By Safiullah Shahwani
Whereas the Provincial Health Minister Rehmat Saleh Baloch talks of a health policy for the province in his speeches at five star hotels with bottled water and air conditioned culture, the facilities of health still remain a dream for common citizens in Balochistan. During a recent visit of mine to the Civil Hospital Quetta, I witnessed pathetic conditions of the Hospital’s emergency centre. As the corridor opened, a strong stinking smell, ruthlessly ripping through my nostrils and flooding my senses, welcomed me inside where doctors, well aware of hygienic principles, were encircled in an unhygienic environment by a crowd of people. It seemed as if these people were some displaced persons of a war and had gathered at a makeshift camp to win a survival.
Few steps ahead, a queue of beds were lined on the left side with patients lying on them resigned, encircled by as many attendants as could possibly have found time and opportunity to accompany the poor patients.
Drawing further into corridor led me to the Operation Theater (OT) where
broken heads, fractured limbs and bleeding muscles were being stitched. Patients seemed surrounded by trainees who kept on suggesting attendants of the patients, every now and then, to fetch certain medicines from medical shops located in front of Civil Hospital Quetta, as if funds had never been allocated for purchase of medicines for decades. White tiles of the OT were blackened at some places, yellowish or reddish at other places—perhaps bearing the brunt of some strikes of sweepers or cruelty of some robber-cum-doctor-cum-administrators?—(so-called). Foams of the some beds were peeping outside the sheets to show their sympathy with patients. The corridor also had an X-ray room which was occupied by two officials responsible for making X-rays. One of them was perhaps in ecstasy of being the owner of the hospital. He yelled wildly at the patients who were mostly aged, children, and indigent sections. At one instance, he rudely rebuked a patients’ attendant, “Why don’t you people demolish this hospital and emancipate us?” I wondered if he was asking emancipation for himself from patients or for patients from himself and from his other accomplices—yes accomplices who were quite apt at thievery of many sort. Coordination is an essential component of service delivery but it seemed nowhere existent. Ethical values, civility, and good behavior were totally words of a different planet for the species of Hospital. Yelling, shouting, and insulting were, it seemed, part of their capacity building trainings—if there were any. Communication skills, load management, service delivery, maintenance of hygienic conditions within premises of the hospital were irrelevant objects. The corridor of the emergency ward literally presented a look of flocks of animals running, wandering, bleeding, shouting and crying in a state of confusion after being battered by some catastrophe. Few emergency patients arrived, bleeding but no stretchers were available to carry them to the OT. Two attendants of patients entered into a brawl for winning a stretcher for their patients, luckily found at some corner.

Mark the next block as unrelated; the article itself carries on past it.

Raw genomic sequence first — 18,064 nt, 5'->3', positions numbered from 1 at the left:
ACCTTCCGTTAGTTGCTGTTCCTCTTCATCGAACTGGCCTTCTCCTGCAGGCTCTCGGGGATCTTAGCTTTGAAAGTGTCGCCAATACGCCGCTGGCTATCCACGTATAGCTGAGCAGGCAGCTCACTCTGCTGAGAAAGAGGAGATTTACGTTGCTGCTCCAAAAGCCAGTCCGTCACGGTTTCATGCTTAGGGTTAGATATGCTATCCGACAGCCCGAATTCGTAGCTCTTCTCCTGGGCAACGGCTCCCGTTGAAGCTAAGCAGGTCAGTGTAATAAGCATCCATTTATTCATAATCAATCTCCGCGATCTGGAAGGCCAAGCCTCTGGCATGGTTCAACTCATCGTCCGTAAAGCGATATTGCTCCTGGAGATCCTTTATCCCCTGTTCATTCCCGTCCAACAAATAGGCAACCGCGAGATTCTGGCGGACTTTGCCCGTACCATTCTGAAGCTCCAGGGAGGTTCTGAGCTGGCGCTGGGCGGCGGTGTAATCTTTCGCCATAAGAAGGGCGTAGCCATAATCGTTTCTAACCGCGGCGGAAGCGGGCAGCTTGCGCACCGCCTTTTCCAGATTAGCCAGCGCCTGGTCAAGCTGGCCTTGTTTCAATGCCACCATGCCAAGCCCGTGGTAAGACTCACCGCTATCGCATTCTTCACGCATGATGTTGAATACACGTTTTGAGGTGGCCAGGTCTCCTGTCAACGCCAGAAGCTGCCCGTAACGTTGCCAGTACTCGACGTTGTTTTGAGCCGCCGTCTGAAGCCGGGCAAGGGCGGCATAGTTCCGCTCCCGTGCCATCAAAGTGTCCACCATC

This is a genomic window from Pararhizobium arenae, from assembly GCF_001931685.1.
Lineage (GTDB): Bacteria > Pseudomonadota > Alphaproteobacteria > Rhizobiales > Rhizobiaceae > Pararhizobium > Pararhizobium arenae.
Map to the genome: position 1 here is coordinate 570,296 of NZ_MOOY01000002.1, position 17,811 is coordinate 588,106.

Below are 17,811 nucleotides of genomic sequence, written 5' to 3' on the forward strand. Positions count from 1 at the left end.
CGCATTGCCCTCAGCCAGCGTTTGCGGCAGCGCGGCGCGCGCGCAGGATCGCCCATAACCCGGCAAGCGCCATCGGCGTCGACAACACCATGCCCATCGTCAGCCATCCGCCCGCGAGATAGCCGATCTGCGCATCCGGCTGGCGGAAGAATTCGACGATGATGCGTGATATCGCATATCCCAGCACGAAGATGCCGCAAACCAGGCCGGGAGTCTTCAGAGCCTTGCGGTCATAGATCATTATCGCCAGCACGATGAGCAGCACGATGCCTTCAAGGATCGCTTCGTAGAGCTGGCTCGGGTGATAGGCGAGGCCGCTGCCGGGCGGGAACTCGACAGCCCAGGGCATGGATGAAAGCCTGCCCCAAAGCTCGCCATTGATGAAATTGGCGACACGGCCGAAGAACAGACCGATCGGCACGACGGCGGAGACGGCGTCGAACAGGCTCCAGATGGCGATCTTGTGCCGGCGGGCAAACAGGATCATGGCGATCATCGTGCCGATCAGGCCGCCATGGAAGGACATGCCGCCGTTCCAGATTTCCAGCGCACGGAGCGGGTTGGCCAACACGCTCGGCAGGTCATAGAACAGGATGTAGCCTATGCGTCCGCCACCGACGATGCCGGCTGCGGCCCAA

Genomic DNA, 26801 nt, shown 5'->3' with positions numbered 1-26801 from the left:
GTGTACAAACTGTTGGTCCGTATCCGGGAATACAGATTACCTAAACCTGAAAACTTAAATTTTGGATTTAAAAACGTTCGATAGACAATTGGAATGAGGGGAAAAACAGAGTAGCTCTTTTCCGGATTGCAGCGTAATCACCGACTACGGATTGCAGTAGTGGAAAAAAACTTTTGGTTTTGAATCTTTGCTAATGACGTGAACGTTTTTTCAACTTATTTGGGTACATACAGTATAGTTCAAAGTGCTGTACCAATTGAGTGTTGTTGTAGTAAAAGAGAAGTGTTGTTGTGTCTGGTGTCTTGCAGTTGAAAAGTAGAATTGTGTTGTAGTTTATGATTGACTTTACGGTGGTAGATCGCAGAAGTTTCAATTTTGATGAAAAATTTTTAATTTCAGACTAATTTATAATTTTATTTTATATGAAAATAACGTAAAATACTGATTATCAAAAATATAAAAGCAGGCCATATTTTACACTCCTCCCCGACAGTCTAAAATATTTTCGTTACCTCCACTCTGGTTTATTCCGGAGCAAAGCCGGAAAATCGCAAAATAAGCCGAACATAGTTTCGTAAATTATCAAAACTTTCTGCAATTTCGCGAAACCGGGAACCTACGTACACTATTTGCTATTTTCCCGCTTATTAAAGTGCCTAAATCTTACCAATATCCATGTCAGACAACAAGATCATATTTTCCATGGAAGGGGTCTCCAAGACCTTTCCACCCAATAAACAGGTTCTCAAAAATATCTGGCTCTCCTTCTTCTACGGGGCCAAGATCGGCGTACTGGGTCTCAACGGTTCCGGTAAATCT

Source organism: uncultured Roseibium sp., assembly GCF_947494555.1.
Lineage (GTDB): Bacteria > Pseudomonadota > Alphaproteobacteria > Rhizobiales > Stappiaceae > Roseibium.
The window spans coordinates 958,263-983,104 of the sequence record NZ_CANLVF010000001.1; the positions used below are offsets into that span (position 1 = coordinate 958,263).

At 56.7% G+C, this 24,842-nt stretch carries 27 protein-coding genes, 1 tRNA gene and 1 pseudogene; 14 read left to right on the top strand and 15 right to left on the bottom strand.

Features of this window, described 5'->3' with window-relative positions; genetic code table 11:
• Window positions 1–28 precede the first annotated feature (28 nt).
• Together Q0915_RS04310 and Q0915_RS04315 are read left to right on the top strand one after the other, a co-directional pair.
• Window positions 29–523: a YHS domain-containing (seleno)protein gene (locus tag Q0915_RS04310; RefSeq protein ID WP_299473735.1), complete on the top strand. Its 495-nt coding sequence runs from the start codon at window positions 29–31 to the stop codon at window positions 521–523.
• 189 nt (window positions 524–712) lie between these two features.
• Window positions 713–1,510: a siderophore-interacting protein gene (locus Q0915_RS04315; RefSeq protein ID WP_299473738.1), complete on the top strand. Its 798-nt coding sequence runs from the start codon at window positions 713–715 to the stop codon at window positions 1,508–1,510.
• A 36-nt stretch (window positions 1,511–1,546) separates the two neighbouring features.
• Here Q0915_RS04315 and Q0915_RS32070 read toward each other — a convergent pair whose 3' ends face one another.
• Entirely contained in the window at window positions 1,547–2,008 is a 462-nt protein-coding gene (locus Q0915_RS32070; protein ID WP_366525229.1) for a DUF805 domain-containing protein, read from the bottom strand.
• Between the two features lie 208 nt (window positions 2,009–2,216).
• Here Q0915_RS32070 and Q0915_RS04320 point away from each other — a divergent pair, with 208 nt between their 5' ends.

This all reminded of how proudly health policies are talked of with least regard for ground realities. Bravo Mr. Health Minister, the health policy is indeed unmatchable you talk of! Bravo Mr. Chief Minister your special focus has indeed improved the health sector to unimaginable degrees! Bravo our sincere doctors, you are all sincere with your Hippocrates oath to the core! My honoured rulers, doctors, paramedics—looters and all—your commitment to this soil, to the people of this deprived province—deprived, plundered and looted by colonist forces only? Your commitment to this soil is so high that perhaps a conspiracy of Punjab can only deter you to serve your—yes your own—people.
Published in The Balochistan Point on July 19, 2014